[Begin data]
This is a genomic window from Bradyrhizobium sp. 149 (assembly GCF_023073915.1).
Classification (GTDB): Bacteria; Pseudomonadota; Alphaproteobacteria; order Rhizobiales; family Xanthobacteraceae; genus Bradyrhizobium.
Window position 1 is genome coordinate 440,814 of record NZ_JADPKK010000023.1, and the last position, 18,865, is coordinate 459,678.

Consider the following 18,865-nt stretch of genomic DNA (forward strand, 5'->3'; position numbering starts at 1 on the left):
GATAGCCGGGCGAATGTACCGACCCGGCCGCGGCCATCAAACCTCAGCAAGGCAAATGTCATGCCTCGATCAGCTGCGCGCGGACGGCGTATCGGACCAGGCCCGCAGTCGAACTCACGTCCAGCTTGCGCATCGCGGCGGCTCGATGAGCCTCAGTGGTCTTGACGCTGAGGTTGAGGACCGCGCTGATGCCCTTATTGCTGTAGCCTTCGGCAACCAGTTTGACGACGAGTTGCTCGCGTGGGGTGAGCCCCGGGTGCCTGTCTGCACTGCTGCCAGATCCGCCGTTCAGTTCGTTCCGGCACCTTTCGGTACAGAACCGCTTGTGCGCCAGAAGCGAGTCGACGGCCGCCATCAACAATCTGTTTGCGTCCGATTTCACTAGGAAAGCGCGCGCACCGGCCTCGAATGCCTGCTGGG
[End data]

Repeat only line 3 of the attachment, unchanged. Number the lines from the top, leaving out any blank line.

Window position 1 is genome coordinate 440,814 of record NZ_JADPKK010000023.1, and the last position, 18,865, is coordinate 459,678.